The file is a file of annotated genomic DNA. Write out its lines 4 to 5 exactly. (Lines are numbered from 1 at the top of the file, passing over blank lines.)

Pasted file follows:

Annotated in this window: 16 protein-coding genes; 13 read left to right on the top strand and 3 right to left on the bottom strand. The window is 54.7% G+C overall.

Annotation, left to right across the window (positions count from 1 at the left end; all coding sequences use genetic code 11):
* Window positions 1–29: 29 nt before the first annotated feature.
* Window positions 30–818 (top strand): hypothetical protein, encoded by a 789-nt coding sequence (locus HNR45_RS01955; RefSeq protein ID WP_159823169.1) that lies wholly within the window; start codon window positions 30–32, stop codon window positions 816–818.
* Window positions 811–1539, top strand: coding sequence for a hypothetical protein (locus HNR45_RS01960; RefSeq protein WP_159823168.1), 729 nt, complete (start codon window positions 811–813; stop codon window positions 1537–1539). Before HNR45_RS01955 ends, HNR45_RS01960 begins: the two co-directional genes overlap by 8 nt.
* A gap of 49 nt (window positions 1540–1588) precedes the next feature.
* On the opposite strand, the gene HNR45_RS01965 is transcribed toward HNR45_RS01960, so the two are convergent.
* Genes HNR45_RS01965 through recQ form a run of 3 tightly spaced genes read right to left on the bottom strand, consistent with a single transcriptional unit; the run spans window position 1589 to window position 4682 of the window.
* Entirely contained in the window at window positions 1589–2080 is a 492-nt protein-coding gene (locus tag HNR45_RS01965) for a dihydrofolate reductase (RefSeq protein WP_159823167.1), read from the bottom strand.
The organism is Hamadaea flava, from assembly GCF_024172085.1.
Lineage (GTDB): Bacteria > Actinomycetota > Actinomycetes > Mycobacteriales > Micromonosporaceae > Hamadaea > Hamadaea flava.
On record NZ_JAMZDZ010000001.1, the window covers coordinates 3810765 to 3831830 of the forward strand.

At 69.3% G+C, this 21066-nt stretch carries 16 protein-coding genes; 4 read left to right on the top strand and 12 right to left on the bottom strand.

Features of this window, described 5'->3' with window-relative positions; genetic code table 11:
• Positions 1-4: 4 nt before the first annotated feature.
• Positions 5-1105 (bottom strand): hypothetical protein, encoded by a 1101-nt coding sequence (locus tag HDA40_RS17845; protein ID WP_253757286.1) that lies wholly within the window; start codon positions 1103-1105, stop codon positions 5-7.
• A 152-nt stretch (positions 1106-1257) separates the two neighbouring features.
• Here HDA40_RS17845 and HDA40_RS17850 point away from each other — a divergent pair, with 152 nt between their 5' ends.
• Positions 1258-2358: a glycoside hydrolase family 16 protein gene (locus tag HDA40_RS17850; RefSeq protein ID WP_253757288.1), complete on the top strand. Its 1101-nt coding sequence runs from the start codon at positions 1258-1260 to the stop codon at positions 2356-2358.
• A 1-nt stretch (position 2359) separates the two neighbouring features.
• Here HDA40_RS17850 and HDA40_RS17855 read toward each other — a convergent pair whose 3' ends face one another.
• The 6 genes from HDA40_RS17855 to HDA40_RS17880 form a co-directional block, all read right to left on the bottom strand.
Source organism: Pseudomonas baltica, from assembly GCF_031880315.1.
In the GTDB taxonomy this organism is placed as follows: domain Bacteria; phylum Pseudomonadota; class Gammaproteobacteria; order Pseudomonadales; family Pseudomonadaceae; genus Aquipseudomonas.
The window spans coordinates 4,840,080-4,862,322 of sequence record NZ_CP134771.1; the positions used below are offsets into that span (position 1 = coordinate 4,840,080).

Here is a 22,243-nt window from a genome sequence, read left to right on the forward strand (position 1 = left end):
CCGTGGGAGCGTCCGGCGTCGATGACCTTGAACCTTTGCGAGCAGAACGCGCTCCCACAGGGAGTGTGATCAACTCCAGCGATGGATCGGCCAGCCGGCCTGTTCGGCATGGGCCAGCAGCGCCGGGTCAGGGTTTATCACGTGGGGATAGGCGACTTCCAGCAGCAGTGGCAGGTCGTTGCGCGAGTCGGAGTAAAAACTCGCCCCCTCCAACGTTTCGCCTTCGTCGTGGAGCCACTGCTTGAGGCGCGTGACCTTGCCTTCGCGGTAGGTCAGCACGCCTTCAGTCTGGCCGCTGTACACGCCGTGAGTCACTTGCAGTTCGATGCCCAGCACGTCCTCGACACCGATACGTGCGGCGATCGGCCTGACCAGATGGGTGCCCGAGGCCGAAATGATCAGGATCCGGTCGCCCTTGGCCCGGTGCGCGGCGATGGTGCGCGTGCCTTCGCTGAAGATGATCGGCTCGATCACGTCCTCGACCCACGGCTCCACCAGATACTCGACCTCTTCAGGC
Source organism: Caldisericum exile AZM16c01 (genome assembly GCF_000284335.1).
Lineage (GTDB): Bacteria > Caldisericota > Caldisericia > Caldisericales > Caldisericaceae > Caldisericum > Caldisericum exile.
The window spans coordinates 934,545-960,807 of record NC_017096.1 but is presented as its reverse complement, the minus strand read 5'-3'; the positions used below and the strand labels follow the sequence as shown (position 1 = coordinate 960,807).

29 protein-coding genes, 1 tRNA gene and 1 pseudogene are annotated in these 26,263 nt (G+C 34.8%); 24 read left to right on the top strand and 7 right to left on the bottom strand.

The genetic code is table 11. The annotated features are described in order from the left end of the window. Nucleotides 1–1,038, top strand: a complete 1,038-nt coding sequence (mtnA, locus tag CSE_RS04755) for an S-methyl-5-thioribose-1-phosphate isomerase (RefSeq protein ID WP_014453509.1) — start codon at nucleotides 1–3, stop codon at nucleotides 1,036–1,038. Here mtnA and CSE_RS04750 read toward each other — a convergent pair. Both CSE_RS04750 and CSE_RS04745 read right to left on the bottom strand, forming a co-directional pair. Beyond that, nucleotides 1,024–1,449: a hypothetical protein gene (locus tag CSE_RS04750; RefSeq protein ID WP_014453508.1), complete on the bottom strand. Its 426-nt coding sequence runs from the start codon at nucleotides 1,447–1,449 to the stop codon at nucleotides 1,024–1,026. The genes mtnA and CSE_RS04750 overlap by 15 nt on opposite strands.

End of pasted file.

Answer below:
* Window positions 30–818 (top strand): hypothetical protein, encoded by a 789-nt coding sequence (locus HNR45_RS01955; RefSeq protein ID WP_159823169.1) that lies wholly within the window; start codon window positions 30–32, stop codon window positions 816–818.
* Window positions 811–1539, top strand: coding sequence for a hypothetical protein (locus HNR45_RS01960; RefSeq protein WP_159823168.1), 729 nt, complete (start codon window positions 811–813; stop codon window positions 1537–1539). Before HNR45_RS01955 ends, HNR45_RS01960 begins: the two co-directional genes overlap by 8 nt.